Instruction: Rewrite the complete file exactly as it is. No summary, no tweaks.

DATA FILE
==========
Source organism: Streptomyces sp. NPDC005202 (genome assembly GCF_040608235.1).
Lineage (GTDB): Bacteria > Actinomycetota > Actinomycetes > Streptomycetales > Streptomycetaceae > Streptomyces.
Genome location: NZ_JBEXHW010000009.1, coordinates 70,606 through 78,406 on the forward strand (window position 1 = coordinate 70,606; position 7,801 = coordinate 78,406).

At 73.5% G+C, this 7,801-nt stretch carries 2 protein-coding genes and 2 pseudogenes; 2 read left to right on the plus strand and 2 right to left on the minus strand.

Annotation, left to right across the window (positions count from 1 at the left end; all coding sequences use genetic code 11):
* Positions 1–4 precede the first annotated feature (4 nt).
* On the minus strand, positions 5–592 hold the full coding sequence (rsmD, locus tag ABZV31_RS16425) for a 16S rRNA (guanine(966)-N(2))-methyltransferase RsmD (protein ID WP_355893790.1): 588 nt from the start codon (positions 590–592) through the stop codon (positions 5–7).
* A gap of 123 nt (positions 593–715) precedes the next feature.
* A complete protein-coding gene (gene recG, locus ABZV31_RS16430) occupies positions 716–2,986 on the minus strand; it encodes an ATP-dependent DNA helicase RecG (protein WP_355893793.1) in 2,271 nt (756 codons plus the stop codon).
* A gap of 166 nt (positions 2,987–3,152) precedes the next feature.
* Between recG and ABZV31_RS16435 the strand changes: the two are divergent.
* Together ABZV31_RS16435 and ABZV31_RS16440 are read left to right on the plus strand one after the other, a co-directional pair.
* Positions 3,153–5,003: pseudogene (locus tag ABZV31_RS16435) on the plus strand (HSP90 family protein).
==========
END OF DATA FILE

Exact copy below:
Source organism: Streptomyces sp. NPDC005202 (genome assembly GCF_040608235.1).
Lineage (GTDB): Bacteria > Actinomycetota > Actinomycetes > Streptomycetales > Streptomycetaceae > Streptomyces.
Genome location: NZ_JBEXHW010000009.1, coordinates 70,606 through 78,406 on the forward strand (window position 1 = coordinate 70,606; position 7,801 = coordinate 78,406).

At 73.5% G+C, this 7,801-nt stretch carries 2 protein-coding genes and 2 pseudogenes; 2 read left to right on the plus strand and 2 right to left on the minus strand.

Annotation, left to right across the window (positions count from 1 at the left end; all coding sequences use genetic code 11):
* Positions 1–4 precede the first annotated feature (4 nt).
* On the minus strand, positions 5–592 hold the full coding sequence (rsmD, locus tag ABZV31_RS16425) for a 16S rRNA (guanine(966)-N(2))-methyltransferase RsmD (protein ID WP_355893790.1): 588 nt from the start codon (positions 590–592) through the stop codon (positions 5–7).
* A gap of 123 nt (positions 593–715) precedes the next feature.
* A complete protein-coding gene (gene recG, locus ABZV31_RS16430) occupies positions 716–2,986 on the minus strand; it encodes an ATP-dependent DNA helicase RecG (protein WP_355893793.1) in 2,271 nt (756 codons plus the stop codon).
* A gap of 166 nt (positions 2,987–3,152) precedes the next feature.
* Between recG and ABZV31_RS16435 the strand changes: the two are divergent.
* Together ABZV31_RS16435 and ABZV31_RS16440 are read left to right on the plus strand one after the other, a co-directional pair.
* Positions 3,153–5,003: pseudogene (locus tag ABZV31_RS16435) on the plus strand (HSP90 family protein).